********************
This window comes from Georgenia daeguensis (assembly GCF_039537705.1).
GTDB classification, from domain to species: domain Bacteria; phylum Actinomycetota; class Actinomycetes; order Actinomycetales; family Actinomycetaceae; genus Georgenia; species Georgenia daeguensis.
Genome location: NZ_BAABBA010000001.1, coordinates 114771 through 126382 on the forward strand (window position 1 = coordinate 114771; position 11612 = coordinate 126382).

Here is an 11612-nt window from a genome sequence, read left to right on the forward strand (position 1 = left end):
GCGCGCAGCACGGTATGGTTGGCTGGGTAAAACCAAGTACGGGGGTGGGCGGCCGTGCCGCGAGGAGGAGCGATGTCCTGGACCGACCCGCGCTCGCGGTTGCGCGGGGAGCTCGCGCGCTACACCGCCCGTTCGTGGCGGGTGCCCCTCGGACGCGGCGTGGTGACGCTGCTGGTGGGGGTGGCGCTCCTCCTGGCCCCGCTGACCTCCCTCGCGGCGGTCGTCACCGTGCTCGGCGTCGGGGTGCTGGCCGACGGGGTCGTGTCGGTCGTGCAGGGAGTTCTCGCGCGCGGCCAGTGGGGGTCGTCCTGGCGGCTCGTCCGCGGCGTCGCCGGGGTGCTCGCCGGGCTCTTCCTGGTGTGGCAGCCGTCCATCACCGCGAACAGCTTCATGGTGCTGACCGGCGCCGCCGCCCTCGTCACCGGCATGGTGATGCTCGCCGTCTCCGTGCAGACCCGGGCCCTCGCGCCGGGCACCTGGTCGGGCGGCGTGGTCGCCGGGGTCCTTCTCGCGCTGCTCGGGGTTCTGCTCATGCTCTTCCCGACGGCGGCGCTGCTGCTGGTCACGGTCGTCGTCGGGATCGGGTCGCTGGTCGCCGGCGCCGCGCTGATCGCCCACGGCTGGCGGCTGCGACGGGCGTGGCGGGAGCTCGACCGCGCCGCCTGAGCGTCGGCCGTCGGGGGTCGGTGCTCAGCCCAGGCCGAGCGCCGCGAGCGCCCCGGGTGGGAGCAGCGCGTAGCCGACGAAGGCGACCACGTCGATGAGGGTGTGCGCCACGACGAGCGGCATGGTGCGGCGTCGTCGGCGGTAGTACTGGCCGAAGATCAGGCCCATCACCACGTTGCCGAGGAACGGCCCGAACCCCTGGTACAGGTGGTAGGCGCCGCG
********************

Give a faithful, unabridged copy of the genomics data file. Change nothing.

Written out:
This window comes from Georgenia daeguensis (assembly GCF_039537705.1).
GTDB classification, from domain to species: domain Bacteria; phylum Actinomycetota; class Actinomycetes; order Actinomycetales; family Actinomycetaceae; genus Georgenia; species Georgenia daeguensis.
Genome location: NZ_BAABBA010000001.1, coordinates 114771 through 126382 on the forward strand (window position 1 = coordinate 114771; position 11612 = coordinate 126382).

Here is an 11612-nt window from a genome sequence, read left to right on the forward strand (position 1 = left end):
GCGCGCAGCACGGTATGGTTGGCTGGGTAAAACCAAGTACGGGGGTGGGCGGCCGTGCCGCGAGGAGGAGCGATGTCCTGGACCGACCCGCGCTCGCGGTTGCGCGGGGAGCTCGCGCGCTACACCGCCCGTTCGTGGCGGGTGCCCCTCGGACGCGGCGTGGTGACGCTGCTGGTGGGGGTGGCGCTCCTCCTGGCCCCGCTGACCTCCCTCGCGGCGGTCGTCACCGTGCTCGGCGTCGGGGTGCTGGCCGACGGGGTCGTGTCGGTCGTGCAGGGAGTTCTCGCGCGCGGCCAGTGGGGGTCGTCCTGGCGGCTCGTCCGCGGCGTCGCCGGGGTGCTCGCCGGGCTCTTCCTGGTGTGGCAGCCGTCCATCACCGCGAACAGCTTCATGGTGCTGACCGGCGCCGCCGCCCTCGTCACCGGCATGGTGATGCTCGCCGTCTCCGTGCAGACCCGGGCCCTCGCGCCGGGCACCTGGTCGGGCGGCGTGGTCGCCGGGGTCCTTCTCGCGCTGCTCGGGGTTCTGCTCATGCTCTTCCCGACGGCGGCGCTGCTGCTGGTCACGGTCGTCGTCGGGATCGGGTCGCTGGTCGCCGGCGCCGCGCTGATCGCCCACGGCTGGCGGCTGCGACGGGCGTGGCGGGAGCTCGACCGCGCCGCCTGAGCGTCGGCCGTCGGGGGTCGGTGCTCAGCCCAGGCCGAGCGCCGCGAGCGCCCCGGGTGGGAGCAGCGCGTAGCCGACGAAGGCGACCACGTCGATGAGGGTGTGCGCCACGACGAGCGGCATGGTGCGGCGTCGTCGGCGGTAGTACTGGCCGAAGATCAGGCCCATCACCACGTTGCCGAGGAACGGCCCGAACCCCTGGTACAGGTGGTAGGCGCCGCG